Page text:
Work Party at Capitol Park – 3/10/19

It was another chilly, but beautiful day to be outside. We accomplished our primary goal of raising the new VHF antenna. There is still a bit of work to be done to cap it off, but it was the last big project to complete here. Big thanks to Randy and Doug for spending time devising a simple and safe way to hoist and mount the antenna and also thanks to Mark, Carl, Bod, Casey, Alan, Todd, and Barry for all the help.

Antenna Construction
Interior Work
Hoisting the antenna | Final mounting position

Work Party at Capitol Park – 3/3/19

Thank you to Casey, Randy, Carl, Mark, Michael, and Alan for their work this past Sunday at Capitol Park.  We made further preparations for the PSRG relocation, continued to improve the HamWAN installation and did further site cleanup.

  • Got the new mounts and pipe for the PSRG/ACS 24GHz Link in place at Cap Park. 24GHz link is partly operational, good path/signal, needs for IP config to put in service.
  • New 70cm antenna on top for high speed Packet on 430MHz.
  • Baldi Backbone BBQ Dish was relocated temporarily to mount above S2 which is there for a dual band vhf/uhf antenna we haven’t yet installed.
  • Removed a defunct 70 MHz beam which blocked wall access
  • Removed 3 more TV aerials and their supporting superstructure (an eyesore, hindrance to wall access, and a potential safety hazard).

Photos courtesy of Michael Kostis and Randy Neals.
Our next work party on March 10th will focus on getting the PSRG VHF antenna mounted.  There are a couple more coax/heliax runs to make and 2 dishes to put up, but the major exterior work is starting to come to a close.  There is some more interior work which is also ongoing to improve the power systems.
Regards,  -Doug-, KD7DK

Before and after

Meeting notes

Because of Viadocalypse (viaduct-apocalyse), this month’s meeting took place at N. Seattle College.

We reviewed several things including:

  • the progress being made to make the new radio room ready, including the antenna work that had been done and the need to get the HF loop installed.
  • the 5th Saturday drill and some lessons learned from other departments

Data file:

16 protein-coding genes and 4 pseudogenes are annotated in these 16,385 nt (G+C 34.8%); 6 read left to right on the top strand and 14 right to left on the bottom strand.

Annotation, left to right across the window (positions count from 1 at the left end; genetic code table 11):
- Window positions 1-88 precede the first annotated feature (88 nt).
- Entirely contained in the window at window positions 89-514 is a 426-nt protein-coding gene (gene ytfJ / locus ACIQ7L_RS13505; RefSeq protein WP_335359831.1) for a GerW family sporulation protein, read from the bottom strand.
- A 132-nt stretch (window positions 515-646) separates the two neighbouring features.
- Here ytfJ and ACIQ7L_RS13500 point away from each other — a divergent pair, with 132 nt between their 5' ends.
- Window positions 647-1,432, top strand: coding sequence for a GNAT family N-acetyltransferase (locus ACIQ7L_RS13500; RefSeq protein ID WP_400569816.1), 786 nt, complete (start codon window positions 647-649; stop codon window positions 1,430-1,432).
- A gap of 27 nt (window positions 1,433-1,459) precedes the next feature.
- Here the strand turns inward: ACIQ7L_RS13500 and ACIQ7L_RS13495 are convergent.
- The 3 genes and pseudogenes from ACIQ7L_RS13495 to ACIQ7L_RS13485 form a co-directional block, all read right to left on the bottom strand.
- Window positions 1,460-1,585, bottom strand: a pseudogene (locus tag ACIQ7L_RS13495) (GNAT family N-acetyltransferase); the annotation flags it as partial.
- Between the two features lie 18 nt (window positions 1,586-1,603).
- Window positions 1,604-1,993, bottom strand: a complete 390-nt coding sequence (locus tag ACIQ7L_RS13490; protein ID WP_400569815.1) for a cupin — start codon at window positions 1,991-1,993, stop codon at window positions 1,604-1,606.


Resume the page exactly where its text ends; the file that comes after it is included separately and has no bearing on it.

• the Hwy 99 tunnel test (more detail in the previous article)
  • PSRG’s trial of DMR, currently on TX 440.775 / RX 445.775, Color code: 2 – Doug also mentioned that there will be some opportunities to learn more about DMR at the Comm Academy.
  • Monday’s multi-repeater net which will include; simplex UHF, DMR, MT63-2k, and a repeater.
  • a few updates that were made to the ICS-217 for incorrect labeling of some digital channels
  • new ACS badges! Rapid tag is now in effect which should provide us with faster check-in/out and better and easier reporting

One additional thing that came up was, if you were at the December 8th meeting at Discovery Park and you received an ACS “Go Drive”, you will need to update the ICS-217s on there as the offsets are incorrect. Delete the ones on the USB and replace them with ones in the Google Drive – link here

After the break, we heard from Lauren Paolini of AT&T about FirstNet. She reviewed how it came to be and explained the different tiers of users and the way AT&T can prioritize FirstNet users, not just over the new Band 14, but across all its bands. Generally speaking the Primary users, with the highest level of access will be Law enforcement, EMS, a Fire, or as Laura put it “Guns, needles, and hoses.” The next tier, “Extended Primary”, would consist of healthcare, utilities, transportation, etc

AT&T claims to have 78+% coverage across the country (2.74 million sq/miles) but also has 72 deployables to extend coverage or service an area that has lost it. Washington has 9 dedicated to the state, with 7 of those being stationed in North Bend.

They are also working on an “Enhance push-to-talk” that would be a radio-like bridge to existing LMR radios over their data network.

Many newer phones are capable of utilizing Band 14, so if you are interested, you can sign up for FirstNet through AT&T. Apparently, the service rates are quite competitive.

Finally, Scott Currie gave us a talk about APRS, what it can do and he’s utilized it at RAMROD. He demonstrated the software they use (APRSISCE/32) to keep track of the various moving vehicles required to support the ride.

If you weren’t able to join us this time, we hope to see you next time!